As the social change agents of our time, we keep our eyes peeled for any opportunity to grasp that idolized holy grail of social entrepreneurship: a sustainable, market-based approach to scale. However, especially for many Social Edge readers, it’s easy to let advocacy – the process of scaling a solution through policy change or partnership with larger institutions – slip into the distance.
Consider the following diagram:
The social enterprise is the wedge, driving forward its solution. It has a few paths to scale:
Path 1. The enterprise can attract large sources of philanthropic money to scale its product or service.
Path 2. The enterprise can spark a market for its products or services. For example, Inyenyeri, an inspiring Rwanda-based social enterprise, is creating new markets for energy efficient stoves to eliminate indoor air pollution and stop deforestation.
Path 3. The enterprise can work to shift policy or change national systems to scale its solution. Educate!, the organization I work with, partnered with the government of Uganda and UN International Labor Organization to scale the model of social entrepreneurship education we provide throughout the education system of Uganda. As a result, our model will reach 45,000 youth starting in 2012. Does the educational market have that reach, or speed?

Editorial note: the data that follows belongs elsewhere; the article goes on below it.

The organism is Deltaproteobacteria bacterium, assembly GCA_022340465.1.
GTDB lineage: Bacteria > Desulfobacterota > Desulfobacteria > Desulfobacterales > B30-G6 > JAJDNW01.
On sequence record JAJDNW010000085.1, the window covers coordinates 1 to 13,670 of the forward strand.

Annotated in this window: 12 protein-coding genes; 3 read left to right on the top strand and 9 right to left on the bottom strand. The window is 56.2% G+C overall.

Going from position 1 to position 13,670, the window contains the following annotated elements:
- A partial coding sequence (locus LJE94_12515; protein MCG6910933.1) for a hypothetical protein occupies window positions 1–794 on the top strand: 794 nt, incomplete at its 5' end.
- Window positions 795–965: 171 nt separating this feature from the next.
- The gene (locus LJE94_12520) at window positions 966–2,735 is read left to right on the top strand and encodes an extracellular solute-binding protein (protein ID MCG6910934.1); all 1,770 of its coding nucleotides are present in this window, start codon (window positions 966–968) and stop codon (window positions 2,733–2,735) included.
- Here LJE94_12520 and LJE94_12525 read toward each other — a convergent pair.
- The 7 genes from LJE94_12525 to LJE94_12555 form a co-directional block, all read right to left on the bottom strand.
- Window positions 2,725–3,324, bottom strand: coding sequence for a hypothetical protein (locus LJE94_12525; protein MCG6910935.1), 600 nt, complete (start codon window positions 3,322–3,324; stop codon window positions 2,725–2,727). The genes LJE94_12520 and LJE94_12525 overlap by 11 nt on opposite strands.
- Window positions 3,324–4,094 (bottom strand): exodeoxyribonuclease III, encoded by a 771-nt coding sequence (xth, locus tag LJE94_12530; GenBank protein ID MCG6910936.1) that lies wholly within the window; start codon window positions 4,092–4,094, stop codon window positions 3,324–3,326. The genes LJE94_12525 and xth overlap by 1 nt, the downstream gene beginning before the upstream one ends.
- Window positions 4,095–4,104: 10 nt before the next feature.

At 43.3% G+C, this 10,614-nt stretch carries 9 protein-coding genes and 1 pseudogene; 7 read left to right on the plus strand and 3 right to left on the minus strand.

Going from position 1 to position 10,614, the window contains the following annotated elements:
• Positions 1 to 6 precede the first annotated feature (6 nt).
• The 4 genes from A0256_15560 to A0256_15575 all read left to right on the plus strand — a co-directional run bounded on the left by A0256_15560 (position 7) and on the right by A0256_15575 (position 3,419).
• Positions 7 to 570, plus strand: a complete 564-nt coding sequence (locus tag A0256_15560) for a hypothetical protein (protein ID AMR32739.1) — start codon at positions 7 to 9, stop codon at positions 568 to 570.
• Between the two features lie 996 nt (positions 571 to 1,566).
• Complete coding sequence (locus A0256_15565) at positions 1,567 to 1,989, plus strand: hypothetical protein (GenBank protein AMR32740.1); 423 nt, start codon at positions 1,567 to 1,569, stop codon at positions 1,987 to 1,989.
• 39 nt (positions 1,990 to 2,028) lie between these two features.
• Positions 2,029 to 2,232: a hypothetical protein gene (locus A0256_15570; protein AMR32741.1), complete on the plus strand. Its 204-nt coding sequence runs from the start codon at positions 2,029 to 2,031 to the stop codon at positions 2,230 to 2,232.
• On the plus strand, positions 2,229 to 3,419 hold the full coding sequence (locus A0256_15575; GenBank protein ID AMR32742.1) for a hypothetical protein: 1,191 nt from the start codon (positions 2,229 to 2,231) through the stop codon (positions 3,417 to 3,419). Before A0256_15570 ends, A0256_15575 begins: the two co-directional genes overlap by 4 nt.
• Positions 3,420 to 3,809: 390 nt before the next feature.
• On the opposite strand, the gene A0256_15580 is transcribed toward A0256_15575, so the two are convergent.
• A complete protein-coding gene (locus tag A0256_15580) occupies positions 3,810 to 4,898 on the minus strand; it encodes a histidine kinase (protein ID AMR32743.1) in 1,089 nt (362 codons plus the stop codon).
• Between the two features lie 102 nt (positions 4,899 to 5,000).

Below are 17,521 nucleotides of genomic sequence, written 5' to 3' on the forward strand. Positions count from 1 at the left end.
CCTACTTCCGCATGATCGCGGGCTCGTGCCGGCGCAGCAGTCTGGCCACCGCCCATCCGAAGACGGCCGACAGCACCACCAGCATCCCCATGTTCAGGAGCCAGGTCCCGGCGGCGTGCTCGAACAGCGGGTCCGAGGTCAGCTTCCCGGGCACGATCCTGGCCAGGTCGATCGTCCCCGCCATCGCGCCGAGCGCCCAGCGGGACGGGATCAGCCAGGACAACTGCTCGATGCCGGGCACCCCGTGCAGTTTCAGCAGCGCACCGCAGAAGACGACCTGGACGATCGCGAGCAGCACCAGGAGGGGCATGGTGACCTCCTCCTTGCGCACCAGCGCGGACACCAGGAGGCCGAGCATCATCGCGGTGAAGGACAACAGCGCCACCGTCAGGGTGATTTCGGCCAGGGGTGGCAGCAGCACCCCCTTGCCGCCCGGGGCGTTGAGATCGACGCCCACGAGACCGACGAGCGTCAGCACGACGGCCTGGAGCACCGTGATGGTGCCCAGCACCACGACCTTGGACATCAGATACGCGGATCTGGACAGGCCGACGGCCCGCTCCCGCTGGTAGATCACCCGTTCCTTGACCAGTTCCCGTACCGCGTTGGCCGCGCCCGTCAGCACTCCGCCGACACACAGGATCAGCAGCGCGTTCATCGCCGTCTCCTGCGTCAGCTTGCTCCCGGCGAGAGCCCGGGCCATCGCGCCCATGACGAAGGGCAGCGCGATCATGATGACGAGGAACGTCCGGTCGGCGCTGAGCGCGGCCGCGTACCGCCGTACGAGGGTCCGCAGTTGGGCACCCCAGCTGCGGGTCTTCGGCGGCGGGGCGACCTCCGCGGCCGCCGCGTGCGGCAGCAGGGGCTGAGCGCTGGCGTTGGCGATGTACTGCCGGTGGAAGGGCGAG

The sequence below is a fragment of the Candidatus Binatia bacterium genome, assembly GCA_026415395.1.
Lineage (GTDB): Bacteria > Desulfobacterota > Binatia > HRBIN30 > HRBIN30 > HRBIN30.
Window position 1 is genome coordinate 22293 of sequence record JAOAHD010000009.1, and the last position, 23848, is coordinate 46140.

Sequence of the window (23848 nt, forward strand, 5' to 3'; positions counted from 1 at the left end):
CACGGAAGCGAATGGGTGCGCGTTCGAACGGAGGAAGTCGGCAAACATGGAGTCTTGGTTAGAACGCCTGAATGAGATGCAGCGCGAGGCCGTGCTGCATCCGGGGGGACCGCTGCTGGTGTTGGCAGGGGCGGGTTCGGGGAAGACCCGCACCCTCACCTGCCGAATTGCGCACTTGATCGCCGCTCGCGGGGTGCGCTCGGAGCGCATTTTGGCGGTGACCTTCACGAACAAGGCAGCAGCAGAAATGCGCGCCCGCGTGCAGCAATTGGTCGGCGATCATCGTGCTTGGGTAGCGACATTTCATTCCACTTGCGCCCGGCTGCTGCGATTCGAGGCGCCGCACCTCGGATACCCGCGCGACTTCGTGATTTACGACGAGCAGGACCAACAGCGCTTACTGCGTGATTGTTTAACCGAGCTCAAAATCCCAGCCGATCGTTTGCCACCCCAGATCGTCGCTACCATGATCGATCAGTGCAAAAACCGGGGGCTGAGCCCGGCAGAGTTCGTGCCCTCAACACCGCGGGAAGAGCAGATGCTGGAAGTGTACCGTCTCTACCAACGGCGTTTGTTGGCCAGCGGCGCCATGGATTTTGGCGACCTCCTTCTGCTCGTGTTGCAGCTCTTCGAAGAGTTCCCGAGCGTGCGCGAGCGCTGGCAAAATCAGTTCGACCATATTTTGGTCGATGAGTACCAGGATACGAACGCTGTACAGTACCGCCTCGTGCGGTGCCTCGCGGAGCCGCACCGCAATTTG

If we look back 50 years to the legendary 1960’s the social change pendulum was far on the policy side of the above diagram. Protests in the street, public opinion, and the power of the people were the social change tools of the time.
A few decades later, the 1980’s saw the beginning of the social entrepreneurship movement and the pendulum began to swing to the market side.
Now the social change agents of our time are MBA grads who apply Harvard Business Review articles to the practice of building effective enterprises aimed at optimizing solutions to social and environmental problems. The tools of choice are market research, product design, and financial models.
Let’s face it, each path has its weaknesses. The market, as beautiful as its feedback loops are, has trouble reaching the poorest of the poor. The government can scale quickly, but lacks those very feedback loops which keep solutions from stagnating. Philanthropic money lacks sustainability.
Perhaps the most effective path to scale is not one of those outlined above, but rather the synergy between them all.
Perhaps it is our obligation, as the social change agents of the 21st Century, to find the synergistic path to scale that hedges the weaknesses of each individual approach?
- What are examples of organizations that have scaled effectively?
- Is it necessary to find the synergy between the approaches outlined above, or is it better to focus on just one approach to scale?
- What are other approaches to scale that are not mentioned here?
Join Eric Glustrom, President of Educate!, in the conversation.